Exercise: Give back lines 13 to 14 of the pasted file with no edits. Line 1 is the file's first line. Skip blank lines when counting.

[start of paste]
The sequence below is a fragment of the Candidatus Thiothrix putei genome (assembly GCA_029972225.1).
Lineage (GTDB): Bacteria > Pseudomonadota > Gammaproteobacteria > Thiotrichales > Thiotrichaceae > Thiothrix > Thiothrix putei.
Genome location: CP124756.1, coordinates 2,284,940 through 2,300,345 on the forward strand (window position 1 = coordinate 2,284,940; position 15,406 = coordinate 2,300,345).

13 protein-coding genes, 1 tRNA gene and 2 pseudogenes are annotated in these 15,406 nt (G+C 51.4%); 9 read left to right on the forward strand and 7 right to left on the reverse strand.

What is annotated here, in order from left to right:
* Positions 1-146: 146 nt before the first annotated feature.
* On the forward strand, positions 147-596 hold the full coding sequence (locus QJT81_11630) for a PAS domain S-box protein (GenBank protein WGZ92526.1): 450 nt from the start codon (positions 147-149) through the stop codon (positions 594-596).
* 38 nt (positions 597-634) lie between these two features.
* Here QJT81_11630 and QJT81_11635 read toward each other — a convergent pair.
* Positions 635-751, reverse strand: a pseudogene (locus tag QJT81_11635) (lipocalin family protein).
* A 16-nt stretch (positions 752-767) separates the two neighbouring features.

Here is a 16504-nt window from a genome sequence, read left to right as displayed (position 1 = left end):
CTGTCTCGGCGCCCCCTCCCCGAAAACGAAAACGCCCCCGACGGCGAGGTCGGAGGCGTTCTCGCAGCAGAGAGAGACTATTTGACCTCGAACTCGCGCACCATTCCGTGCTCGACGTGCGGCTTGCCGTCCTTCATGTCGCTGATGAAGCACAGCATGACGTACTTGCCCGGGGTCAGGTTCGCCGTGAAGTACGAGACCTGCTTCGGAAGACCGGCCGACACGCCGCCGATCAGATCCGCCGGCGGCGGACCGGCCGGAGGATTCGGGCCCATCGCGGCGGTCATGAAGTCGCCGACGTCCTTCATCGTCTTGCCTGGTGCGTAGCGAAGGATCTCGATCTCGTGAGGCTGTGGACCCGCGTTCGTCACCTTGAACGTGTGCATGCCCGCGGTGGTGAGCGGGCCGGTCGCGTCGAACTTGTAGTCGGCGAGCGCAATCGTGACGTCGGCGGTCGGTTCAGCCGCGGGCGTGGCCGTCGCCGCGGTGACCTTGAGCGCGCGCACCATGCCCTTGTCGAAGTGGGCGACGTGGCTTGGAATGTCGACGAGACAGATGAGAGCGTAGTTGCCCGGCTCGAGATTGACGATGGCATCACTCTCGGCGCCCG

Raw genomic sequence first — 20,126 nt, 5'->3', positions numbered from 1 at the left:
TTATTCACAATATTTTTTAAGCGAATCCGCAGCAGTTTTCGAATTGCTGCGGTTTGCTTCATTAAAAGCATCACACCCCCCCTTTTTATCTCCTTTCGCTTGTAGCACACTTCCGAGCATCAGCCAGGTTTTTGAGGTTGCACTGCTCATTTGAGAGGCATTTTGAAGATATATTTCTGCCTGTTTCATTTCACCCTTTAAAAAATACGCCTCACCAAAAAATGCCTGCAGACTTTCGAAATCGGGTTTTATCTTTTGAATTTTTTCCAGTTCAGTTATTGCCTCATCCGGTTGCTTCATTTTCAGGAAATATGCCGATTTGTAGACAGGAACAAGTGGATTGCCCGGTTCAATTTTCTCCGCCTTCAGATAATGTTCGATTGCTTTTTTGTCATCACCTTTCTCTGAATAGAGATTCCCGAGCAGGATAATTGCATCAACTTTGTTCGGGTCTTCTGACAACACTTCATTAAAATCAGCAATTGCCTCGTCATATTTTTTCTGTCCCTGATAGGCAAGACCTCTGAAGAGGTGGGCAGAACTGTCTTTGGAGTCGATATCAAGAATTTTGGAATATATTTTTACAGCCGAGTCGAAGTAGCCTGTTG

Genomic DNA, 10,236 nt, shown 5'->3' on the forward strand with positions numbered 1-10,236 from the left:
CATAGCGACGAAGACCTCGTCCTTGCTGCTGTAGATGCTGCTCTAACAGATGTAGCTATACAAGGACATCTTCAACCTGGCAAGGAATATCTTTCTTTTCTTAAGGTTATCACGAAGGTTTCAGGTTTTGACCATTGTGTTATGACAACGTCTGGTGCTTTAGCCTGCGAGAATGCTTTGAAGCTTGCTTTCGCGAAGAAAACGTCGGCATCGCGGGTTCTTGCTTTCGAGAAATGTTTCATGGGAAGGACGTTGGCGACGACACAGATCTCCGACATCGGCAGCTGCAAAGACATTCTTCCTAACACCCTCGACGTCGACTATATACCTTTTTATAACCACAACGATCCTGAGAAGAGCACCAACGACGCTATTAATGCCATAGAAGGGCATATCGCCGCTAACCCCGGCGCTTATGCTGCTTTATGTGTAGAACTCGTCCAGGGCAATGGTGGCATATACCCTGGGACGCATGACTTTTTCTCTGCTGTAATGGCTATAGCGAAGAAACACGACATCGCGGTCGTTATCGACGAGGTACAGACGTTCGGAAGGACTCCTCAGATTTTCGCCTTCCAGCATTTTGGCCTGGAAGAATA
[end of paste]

CTGTCTCGGCGCCCCCTCCCCGAAAACGAAAACGCCCCCGACGGCGAGGTCGGAGGCGTTCTCGCAGCAGAGAGAGACTATTTGACCTCGAACTCGCGCACCATTCCGTGCTCGACGTGCGGCTTGCCGTCCTTCATGTCGCTGATGAAGCACAGCATGACGTACTTGCCCGGGGTCAGGTTCGCCGTGAAGTACGAGACCTGCTTCGGAAGACCGGCCGACACGCCGCCGATCAGATCCGCCGGCGGCGGACCGGCCGGAGGATTCGGGCCCATCGCGGCGGTCATGAAGTCGCCGACGTCCTTCATCGTCTTGCCTGGTGCGTAGCGAAGGATCTCGATCTCGTGAGGCTGTGGACCCGCGTTCGTCACCTTGAACGTGTGCATGCCCGCGGTGGTGAGCGGGCCGGTCGCGTCGAACTTGTAGTCGGCGAGCGCAATCGTGACGTCGGCGGTCGGTTCAGCCGCGGGCGTGGCCGTCGCCGCGGTGACCTTGAGCGCGCGCACCATGCCCTTGTCGAAGTGGGCGACGTGGCTTGGAATGTCGACGAGACAGATGAGAGCGTAGTTGCCCGGCTCGAGATTGACGATGGCATCACTCTCGGCGCCCG

Raw genomic sequence first — 20,126 nt, 5'->3', positions numbered from 1 at the left: